Cessnock City Council will not support amalgamations with any surrounding councils.
The NSW Government’s Independent Review of Local Government, and recent votes for four Queensland ‘super council’s to de-amalgamate, led Cr. James Ryan to raise the issue of amalgamation at last Wednesday night’s council meeting.
Cr. Ryan said he was pleased that council opposed the idea.
“Cessnock has its own unique character and proud history,” he said.
“We should be very protective of our local democracy and the ability of residents to participate and talk to their local councillor.
“There is no evidence that larger councils are more efficient than smaller councils. We are generally very good at sharing resources with other Councils, sharing tendering for large expenditure items and sharing of services.
“Cessnock’s vote will send a clear message to the O’Farrell Government that he should think twice before breaking an election promise to return power to local communities.
“I was moved to bring this debate on in Cessnock as a result of the overwhelming vote in Queensland (on Saturday, March 9) for eight councils to de-amalgamate.
“Governments who try to amalgamate councils do so at their peril.
“Local councils may not be perfect but we do serve our local community and we are accessible,” Cr. Ryan said.
Deputy Mayor Graham Smith successfully moved an amendment that while council does not support forced amalgamations, it would support voluntary boundary adjustments if they are “in the best interest of the community for more effective use of council resources”.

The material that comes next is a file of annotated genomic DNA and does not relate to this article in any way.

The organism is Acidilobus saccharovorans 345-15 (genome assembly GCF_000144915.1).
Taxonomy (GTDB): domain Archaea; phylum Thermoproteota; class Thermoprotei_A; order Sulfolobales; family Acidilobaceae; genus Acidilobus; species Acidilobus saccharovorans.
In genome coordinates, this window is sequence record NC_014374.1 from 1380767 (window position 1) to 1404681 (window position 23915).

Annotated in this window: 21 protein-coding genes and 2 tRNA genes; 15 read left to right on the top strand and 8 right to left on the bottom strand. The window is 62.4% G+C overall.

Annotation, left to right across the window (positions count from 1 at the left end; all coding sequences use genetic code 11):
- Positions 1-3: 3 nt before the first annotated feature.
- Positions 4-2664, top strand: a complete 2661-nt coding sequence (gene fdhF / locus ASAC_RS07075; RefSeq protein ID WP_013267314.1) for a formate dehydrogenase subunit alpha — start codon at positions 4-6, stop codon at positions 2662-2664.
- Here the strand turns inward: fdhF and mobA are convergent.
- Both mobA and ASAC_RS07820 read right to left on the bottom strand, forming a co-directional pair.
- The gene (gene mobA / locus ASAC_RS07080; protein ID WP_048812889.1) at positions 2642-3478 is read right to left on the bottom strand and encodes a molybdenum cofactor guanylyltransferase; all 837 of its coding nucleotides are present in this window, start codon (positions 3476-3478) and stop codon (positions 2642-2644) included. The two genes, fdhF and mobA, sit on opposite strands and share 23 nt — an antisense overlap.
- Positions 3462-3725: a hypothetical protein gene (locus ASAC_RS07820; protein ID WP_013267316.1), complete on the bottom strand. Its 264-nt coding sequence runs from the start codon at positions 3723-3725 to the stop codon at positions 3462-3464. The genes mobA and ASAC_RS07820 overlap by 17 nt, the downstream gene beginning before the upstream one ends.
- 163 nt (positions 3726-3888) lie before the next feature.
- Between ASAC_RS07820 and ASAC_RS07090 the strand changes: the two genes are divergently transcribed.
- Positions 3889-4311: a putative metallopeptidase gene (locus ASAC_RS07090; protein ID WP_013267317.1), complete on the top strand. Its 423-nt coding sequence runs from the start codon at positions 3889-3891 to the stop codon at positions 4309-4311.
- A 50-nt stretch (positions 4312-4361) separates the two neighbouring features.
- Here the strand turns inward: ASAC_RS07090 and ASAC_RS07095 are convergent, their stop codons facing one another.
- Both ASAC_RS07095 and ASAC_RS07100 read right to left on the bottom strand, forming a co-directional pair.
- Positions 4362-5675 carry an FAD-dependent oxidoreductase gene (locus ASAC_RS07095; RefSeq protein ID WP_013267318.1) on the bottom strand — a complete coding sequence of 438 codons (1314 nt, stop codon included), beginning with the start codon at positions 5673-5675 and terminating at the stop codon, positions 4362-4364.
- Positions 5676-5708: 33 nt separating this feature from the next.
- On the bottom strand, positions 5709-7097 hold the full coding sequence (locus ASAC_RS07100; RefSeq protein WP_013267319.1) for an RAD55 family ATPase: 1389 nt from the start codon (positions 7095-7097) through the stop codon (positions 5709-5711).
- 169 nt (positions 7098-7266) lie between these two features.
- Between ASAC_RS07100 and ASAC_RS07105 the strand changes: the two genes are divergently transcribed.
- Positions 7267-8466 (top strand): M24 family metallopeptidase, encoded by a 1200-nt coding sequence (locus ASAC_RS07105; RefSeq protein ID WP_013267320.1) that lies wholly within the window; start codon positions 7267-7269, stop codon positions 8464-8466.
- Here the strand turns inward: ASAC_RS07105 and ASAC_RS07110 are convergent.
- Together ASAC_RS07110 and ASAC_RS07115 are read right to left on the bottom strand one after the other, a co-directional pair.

“I acknowledge that there are anomalies along our borders such as in Branxton and Pokolbin. These should not be ruled out from being considered in the future, but this should be done through negotiation rather than from on high in Sydney,” Cr. Smith said.
Cr. Smith also moved support for Hunter Councils to further shared services across the region, and for the Mayor to seek the united support of Hunter Councils in opposing forced amalgamations.
“We need a unified campaign against this proposal,” Cr. Smith said.
“The towns and cities in the Hunter are too diverse to be successfully amalgamated. We can get all the benefits of cost reduction and pooling resources through co-operation with each other and strengthening Hunter Councils, without the social dislocation of local government no longer being local but run from many, many kilometres away.”
Mayor Bob Pynsent said he was more than happy to lead the charge in the Hunter to oppose any forced amalgamations.
“I will lobby hard at the next Hunter Councils meeting to see that we have a unified voice in opposing any proposal from Sydney to amalgamate councils in the Hunter,” Cr. Pynsent said.
“The State Government went to the last election ruling out forced amalgamations and we are just holding them to their election promises.”
About 20 animal rescue supporters were in the gallery as Cessnock City Council voted to write to the RSPCA NSW regarding the use of animal rescue groups and kill rates of animals from the Cessnock local government area.
Cr. James Ryan’s motion also asked council for a report before June 30 regarding the answers provided by the RSPCA and how council is meeting its obligations.
The Society of Companion Animal Rescuers (SoCares) approached Cr. Ryan to raise the issue at council as it was aware that the RSPCA was not using animal rescue groups.
Under the Companion Animals Act 1998, councils are obliged to consider whether there is alternative action to that of destroying an animal.
A condition of council’s agreement with the RSPCA in July 2011 was that the RSPCA consider the involvement of animal rescue groups to assist in the rehoming of animals.